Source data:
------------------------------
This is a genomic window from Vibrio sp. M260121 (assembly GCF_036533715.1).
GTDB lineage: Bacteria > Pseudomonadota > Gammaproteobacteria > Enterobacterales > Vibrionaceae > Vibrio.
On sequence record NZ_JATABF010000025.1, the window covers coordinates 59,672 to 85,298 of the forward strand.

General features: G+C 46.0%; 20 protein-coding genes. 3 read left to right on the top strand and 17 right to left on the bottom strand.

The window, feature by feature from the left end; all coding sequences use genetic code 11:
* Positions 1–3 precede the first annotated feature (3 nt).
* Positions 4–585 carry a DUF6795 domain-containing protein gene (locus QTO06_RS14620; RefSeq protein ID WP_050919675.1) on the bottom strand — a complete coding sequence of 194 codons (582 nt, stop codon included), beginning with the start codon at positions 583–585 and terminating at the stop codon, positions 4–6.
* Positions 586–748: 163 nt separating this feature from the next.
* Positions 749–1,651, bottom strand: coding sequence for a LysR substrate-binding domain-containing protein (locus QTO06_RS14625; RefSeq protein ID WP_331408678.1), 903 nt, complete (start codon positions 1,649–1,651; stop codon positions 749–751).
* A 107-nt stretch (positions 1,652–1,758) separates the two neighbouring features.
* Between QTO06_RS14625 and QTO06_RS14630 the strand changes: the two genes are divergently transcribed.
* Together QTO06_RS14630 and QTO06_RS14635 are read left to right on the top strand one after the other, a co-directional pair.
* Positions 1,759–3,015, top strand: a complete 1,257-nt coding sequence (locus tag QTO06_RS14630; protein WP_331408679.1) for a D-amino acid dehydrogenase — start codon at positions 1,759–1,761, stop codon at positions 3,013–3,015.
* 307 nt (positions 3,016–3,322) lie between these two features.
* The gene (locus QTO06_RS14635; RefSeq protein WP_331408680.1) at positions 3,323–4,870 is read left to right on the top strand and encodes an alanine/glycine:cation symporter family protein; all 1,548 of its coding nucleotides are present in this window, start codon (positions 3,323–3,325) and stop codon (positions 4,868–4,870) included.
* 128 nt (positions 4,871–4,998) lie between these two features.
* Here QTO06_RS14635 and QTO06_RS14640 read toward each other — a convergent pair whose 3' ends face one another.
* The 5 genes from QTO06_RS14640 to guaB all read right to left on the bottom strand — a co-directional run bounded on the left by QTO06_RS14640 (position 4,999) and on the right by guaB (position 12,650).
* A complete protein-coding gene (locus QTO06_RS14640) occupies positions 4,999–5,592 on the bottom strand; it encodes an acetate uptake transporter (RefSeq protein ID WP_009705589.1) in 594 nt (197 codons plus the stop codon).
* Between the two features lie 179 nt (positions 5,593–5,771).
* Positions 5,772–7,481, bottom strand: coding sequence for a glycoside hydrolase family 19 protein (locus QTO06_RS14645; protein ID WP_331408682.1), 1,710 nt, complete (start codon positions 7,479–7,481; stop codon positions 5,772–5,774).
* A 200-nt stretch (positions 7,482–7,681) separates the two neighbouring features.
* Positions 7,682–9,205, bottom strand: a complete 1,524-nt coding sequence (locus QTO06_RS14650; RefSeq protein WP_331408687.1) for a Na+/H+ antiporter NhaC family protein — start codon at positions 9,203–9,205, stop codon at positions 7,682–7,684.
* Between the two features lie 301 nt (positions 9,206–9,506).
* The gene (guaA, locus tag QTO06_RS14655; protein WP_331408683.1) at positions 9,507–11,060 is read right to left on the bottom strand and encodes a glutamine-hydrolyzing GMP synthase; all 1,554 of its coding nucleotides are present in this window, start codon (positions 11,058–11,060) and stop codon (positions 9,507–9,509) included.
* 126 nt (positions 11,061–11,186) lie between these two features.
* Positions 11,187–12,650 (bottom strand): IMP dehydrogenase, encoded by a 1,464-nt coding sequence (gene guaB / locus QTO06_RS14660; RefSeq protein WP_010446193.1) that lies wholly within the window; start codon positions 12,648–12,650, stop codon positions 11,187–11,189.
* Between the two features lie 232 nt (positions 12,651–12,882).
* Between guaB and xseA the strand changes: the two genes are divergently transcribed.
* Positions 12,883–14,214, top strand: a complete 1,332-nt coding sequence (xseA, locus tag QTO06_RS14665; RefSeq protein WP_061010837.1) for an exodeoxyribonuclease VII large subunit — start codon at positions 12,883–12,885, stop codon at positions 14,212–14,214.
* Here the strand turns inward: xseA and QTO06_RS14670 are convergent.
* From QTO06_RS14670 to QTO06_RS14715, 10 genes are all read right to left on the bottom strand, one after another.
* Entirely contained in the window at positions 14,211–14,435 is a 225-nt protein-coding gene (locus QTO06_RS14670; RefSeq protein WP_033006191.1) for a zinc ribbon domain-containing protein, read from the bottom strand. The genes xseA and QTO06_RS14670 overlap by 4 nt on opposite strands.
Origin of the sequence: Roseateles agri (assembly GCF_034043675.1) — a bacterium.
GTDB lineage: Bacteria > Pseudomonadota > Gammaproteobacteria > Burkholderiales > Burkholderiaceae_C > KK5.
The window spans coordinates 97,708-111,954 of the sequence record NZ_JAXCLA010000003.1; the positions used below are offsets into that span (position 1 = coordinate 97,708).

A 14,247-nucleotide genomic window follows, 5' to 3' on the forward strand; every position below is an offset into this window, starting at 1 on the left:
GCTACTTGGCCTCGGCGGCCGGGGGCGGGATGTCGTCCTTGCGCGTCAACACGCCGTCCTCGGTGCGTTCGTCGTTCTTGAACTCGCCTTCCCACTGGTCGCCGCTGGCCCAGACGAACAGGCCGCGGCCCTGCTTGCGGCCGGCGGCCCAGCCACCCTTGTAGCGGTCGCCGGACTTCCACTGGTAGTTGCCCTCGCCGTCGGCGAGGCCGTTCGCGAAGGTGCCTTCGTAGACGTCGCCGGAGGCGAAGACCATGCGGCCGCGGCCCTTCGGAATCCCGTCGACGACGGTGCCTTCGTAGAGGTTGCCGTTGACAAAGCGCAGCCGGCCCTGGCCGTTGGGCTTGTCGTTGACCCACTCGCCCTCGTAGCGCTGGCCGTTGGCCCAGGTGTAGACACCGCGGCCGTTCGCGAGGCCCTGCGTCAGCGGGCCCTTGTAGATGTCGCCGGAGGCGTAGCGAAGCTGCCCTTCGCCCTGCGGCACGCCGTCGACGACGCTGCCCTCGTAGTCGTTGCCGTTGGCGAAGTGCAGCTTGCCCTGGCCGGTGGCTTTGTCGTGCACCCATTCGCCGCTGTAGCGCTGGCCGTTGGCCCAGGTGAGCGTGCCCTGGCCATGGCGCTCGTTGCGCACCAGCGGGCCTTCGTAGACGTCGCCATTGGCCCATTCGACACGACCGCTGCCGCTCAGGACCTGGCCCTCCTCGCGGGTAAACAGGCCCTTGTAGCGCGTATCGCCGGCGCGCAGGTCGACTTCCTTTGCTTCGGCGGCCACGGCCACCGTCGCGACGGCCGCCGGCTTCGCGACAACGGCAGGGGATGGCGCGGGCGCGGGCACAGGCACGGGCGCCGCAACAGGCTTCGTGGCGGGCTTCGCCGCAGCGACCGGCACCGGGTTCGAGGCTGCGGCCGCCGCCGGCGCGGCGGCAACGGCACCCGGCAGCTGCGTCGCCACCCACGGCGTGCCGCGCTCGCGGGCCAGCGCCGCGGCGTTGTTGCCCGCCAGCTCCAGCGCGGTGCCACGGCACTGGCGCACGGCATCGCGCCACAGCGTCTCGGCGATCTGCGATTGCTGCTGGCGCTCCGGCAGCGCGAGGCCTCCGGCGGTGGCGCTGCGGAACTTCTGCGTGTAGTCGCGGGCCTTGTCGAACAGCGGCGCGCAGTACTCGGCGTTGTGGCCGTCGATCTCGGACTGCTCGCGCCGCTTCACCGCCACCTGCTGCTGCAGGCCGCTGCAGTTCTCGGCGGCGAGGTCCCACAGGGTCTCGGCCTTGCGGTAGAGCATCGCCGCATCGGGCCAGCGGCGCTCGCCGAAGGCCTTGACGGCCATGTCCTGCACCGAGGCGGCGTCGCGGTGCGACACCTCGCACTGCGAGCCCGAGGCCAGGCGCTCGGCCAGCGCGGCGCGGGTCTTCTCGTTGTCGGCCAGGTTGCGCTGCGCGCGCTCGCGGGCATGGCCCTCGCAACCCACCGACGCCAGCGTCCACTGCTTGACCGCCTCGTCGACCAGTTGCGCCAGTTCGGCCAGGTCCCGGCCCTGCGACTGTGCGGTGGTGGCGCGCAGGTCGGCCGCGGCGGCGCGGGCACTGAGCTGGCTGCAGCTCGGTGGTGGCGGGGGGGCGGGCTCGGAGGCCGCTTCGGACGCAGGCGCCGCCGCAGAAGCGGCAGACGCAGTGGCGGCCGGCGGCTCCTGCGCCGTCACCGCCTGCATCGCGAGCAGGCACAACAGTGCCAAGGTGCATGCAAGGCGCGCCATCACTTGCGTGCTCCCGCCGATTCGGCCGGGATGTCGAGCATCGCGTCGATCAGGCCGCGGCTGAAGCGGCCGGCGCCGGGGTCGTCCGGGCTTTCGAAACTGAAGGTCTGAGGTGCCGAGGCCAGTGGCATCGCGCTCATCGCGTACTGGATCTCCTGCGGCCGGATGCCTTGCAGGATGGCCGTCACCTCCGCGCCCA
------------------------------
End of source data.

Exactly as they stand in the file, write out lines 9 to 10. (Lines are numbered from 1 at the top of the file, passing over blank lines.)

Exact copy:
* Positions 749–1,651, bottom strand: coding sequence for a LysR substrate-binding domain-containing protein (locus QTO06_RS14625; RefSeq protein ID WP_331408678.1), 903 nt, complete (start codon positions 1,649–1,651; stop codon positions 749–751).
* A 107-nt stretch (positions 1,652–1,758) separates the two neighbouring features.